Grasmanis was in the final year of his contract and stood to make only $710,000 this season, so the move doesn't save much money. Plus, the Eagles didn't really need to make any moves since they're in great shape cap-wise.
"Paul is one of my favorite guys," said head coach Andy Reid. "He was a tough player who gave everything he could possibly give to a football team. He played a lot of valuable snaps for the Eagles and helped us win a lot of football games. We appreciate everything he did, and wish he and his family all the best in the future."
Grasmanis played 104 games (nine starts) during his 10-year NFL career and posted 197 tackles, 12 sacks and three forced fumbles. A native of Jenison, MI, he was a two-year starter at Notre Dame. He currently resides in Tallahassee, Florida.
The Eagles are unlikely to make any other post June first cuts.
One of the dates that the league and fans look to every year is June 1. In the past, that was the date when teams could release a player and put a portion of the salary cap hit in to next year's cap.
Because of the new collective bargaining agreement, things have changed.
According to the NFLPA, before the new league year starts in March, teams can choose up to two players each year who may be released before June 1 to sign with another team, but whose salary cap amount is still carried with the team until June 1 (such salary cap amount shall not reflect any renegotiation of the player's contract that occurred after the last regular season game prior to last season).
By releasing the players early so they can latch on to another club, the original team is rewarded by spreading out the remaining accelerated signing bonus to next year's cap. So they only get charged for one season of the remaining bonus - not the entire bonus acceleration in the current season.
Because so many teams made moves earlier this year and because the salary cap has increased, the June 1 cut down date probably will be anticlimactic.
While there's a good chance you won't see any big name players released in early June, here is scout.com's list of possible salary cuts:
Marcel Shipp / Arizona Cardinals / Base salary-$1.425 million (final year of his contract) - That's a lot of money for a player whose play as deteriorated in recent years and who isn't certain to win the No.2 job.
Lee Suggs / Cleveland Browns / Base salary-$950,000 - While there hasn't been an indication that his job is in jeopardy, RB William Green is ahead of Suggs on the depth chart and the team selected RB Jerome Harrison in April's draft. If Suggs isn't released, he could be dealt some time during training camp to a team that loses a back due to injury.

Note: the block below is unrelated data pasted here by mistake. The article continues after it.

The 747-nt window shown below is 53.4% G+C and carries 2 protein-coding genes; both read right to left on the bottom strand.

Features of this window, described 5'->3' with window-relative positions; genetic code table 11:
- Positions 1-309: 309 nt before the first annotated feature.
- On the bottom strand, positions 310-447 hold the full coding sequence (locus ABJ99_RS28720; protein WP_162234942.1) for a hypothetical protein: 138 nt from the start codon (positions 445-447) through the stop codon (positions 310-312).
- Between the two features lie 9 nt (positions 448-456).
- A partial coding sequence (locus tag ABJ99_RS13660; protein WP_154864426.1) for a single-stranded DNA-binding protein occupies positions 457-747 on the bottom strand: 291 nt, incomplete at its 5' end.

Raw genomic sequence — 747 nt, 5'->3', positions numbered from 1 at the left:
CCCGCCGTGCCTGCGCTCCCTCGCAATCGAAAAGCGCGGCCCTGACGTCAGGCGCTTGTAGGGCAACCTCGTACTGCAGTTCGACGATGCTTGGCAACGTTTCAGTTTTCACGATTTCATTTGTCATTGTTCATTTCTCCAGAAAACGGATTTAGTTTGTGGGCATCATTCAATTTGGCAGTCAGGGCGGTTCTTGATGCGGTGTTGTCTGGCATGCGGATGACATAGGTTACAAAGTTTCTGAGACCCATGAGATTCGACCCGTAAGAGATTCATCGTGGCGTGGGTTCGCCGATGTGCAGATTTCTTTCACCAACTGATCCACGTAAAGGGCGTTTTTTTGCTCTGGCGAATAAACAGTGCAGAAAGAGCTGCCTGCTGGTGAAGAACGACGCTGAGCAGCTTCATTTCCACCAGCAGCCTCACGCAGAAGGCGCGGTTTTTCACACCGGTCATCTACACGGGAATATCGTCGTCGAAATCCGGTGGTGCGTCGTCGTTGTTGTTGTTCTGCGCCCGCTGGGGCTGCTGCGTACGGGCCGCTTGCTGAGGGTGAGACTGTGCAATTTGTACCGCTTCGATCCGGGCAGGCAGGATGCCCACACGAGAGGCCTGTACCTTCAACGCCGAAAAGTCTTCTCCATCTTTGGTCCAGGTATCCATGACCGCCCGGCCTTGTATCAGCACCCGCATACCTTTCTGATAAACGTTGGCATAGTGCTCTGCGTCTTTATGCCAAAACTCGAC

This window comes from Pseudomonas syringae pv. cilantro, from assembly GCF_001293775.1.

David Patten / Washington Redskins / Base salary-$1.085 million - Patten doesn't figure to be any better than the Redskins' fourth receiver, so his salary seems quite high for player in that role.
Bobby Hamilton (DE) / Oakland Raiders / Base salary-$1.335 million - The veteran end is probably a better fit for a 3-4 scheme and the team went back to using four down linemen last season. Hamilton is also slated to be a backup this season and his salary is high for a player in his role.
Courtney Watson (MLB) / New Orleans Saints / Base salary-$425,000 - He would have been traded to Miami had the deal not been voided due to LB Eddie Moore flunking the Saints' physical. Watson has been a big disappointment for the club since being selected in the second round of the 2004 draft.
Kailee Wong (OLB) / Houston Texans / Base salary-$2,000,000 - He's still coming back from knee surgery and may not be ready for the start of the regular season. Wong is also on the hook for over $10.5 million over the next four seasons.
Mark Roman (SS) / Green Bay Packers / Base salary-$800,000 - He was competing against free agent signee Marquand Manuel during their most recent mini-camp so he could stick but Roman's play since he signed with Green Bay prior to the 2004 season has been inconsistent at best.